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The Art of Moving a House


Where The Tourists Meet The Sea
Ours was, a couple years ago -- the seventies mansard roof gave way to whatever it is they call what they're doing now.

They've been forced to comply with local building codes in some towns, though -- one of the tonier towns in this state refused to grant a building permit unless they came up with something "architecturally compliant" with the rest of the neighborhood. In an even more famous case, McDonalds was denied the right to build any new building -- and was forced to mildly remodel an old Victorian house, where they remain to this day.


McDonalds, Freeport Me.

The Clown might think he's a big man, but the Zoning Board is bigger.
My mother's basement
... The most common issues aside from the obvious is to do things slow enough to keep the structure from twisting or buckling. It is very difficult to move a structure without doing damage to walls, ceilings, roofs, windows, etc. ...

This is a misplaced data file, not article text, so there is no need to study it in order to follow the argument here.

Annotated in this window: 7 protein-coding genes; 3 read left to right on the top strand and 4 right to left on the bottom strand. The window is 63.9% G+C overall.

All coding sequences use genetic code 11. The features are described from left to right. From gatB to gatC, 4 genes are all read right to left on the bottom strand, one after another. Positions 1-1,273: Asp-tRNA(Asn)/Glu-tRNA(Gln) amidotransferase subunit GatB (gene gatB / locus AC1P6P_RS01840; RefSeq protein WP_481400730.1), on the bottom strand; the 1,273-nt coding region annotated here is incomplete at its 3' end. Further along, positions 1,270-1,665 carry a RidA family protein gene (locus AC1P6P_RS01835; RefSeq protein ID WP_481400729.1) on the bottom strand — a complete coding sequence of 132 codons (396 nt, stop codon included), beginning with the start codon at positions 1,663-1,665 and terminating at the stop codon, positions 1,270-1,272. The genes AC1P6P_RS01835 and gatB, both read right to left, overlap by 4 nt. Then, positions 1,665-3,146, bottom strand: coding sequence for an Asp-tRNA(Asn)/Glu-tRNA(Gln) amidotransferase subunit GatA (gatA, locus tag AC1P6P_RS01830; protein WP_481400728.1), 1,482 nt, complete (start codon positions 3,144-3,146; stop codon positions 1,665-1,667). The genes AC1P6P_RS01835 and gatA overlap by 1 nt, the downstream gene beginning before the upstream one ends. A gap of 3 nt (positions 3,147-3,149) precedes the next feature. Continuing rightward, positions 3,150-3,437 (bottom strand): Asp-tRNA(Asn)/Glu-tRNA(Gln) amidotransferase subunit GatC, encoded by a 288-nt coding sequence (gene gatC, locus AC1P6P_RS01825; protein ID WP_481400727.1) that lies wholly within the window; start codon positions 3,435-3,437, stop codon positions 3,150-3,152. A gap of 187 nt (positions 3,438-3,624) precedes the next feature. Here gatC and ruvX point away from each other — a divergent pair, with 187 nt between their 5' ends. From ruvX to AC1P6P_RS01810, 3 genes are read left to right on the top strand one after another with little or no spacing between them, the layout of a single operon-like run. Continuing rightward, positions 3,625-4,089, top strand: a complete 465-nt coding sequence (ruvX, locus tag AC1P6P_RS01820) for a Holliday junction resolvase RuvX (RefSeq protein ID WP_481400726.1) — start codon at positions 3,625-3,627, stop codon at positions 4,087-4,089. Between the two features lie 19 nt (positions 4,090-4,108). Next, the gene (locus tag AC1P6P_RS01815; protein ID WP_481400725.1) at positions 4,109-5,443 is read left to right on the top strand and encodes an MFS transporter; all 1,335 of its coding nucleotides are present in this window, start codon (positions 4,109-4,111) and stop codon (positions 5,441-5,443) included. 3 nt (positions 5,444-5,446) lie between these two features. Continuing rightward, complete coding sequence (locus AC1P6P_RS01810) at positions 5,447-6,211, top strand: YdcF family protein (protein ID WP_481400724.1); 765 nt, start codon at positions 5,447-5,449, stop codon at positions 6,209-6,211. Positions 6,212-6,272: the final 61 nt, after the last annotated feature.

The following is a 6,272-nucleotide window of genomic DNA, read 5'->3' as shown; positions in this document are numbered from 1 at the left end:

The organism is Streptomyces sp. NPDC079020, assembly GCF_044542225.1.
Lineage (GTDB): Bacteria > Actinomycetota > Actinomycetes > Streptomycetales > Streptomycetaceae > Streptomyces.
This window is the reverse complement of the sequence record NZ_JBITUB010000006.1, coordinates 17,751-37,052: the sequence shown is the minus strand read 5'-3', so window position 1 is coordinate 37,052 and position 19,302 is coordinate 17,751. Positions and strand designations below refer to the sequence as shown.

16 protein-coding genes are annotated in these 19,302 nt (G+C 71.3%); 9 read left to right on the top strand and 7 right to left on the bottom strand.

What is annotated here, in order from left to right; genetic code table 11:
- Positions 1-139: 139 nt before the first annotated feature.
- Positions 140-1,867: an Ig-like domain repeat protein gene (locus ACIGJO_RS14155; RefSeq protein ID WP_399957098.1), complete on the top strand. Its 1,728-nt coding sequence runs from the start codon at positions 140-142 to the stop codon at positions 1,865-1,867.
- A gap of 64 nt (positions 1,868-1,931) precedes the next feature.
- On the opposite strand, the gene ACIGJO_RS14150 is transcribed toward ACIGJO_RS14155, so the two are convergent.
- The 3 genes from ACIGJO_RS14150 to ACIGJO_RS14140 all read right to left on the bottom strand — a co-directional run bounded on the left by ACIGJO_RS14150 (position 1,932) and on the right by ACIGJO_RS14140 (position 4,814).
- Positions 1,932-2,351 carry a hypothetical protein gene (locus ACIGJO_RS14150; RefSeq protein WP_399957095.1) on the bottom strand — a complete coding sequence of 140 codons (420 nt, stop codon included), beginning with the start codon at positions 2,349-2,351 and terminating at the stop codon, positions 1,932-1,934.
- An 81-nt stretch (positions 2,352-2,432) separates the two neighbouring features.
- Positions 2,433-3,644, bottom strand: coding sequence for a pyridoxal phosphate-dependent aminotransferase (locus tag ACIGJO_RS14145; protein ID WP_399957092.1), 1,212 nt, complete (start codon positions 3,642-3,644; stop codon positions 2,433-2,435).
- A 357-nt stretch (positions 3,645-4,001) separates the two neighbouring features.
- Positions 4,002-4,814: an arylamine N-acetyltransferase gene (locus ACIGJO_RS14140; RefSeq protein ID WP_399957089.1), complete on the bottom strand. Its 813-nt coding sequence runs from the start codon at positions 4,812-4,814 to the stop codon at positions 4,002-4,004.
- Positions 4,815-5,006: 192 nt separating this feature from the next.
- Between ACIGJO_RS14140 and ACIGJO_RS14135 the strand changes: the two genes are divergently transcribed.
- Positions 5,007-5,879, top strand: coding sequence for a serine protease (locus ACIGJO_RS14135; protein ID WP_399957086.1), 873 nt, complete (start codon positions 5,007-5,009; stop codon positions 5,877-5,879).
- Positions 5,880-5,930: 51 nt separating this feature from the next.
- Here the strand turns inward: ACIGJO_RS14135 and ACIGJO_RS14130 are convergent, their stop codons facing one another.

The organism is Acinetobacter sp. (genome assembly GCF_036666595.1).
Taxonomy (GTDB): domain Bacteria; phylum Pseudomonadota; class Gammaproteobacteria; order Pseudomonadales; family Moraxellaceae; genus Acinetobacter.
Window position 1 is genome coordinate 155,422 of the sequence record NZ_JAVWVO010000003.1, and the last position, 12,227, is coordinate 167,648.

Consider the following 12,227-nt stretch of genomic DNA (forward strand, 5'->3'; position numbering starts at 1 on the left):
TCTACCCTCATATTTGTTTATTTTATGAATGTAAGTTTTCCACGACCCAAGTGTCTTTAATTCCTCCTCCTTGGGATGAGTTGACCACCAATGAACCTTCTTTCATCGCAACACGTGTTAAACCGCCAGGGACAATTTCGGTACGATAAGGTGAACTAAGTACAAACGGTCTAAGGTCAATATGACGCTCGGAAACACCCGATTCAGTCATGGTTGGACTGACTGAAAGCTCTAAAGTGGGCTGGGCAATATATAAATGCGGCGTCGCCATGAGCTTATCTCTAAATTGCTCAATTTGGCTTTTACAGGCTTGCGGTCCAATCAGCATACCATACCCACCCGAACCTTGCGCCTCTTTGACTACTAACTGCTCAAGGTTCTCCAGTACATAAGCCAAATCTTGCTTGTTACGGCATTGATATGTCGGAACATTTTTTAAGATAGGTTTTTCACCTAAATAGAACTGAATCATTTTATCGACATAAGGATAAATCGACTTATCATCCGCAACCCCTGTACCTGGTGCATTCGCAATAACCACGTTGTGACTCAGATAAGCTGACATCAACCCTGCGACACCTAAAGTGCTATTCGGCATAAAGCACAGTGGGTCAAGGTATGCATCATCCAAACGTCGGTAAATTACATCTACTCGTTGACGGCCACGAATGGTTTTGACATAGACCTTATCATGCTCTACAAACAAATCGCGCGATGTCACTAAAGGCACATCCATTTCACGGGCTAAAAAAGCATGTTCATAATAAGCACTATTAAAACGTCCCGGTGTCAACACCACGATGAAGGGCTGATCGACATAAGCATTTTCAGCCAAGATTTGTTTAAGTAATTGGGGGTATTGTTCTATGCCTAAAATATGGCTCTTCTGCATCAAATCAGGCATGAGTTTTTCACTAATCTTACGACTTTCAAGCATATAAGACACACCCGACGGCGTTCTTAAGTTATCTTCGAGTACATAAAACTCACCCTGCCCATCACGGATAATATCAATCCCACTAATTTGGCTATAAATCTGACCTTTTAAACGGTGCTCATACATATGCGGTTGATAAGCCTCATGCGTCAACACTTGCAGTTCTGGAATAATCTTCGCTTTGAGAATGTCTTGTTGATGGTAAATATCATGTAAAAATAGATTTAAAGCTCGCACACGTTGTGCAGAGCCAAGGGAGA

I'm guessing that some damage is all but inevitable. I have next to no firsthand knowledge of such things, but even I know that houses aren't really made to be moved, so getting 'em to perform a trick for which they were not bred has to be a trick in itself.

I'm further guessing that these modern "manufactured" houses -- the ones that look more like a "real" house than a doublewide trailer -- make provision for the certainty they will be moved. Are the modules temporarily braced for the move?

But how 'bout old houses set up for moving? Besides taking precautions against moving the structure in such a way that it might be twisted, is bracing sometimes used? I've seen old wood-frame structures held together by cables and steel beams and miscellaneous hardware, but I can't recall ever seeing such stuff on the exterior of a house moving down the road.

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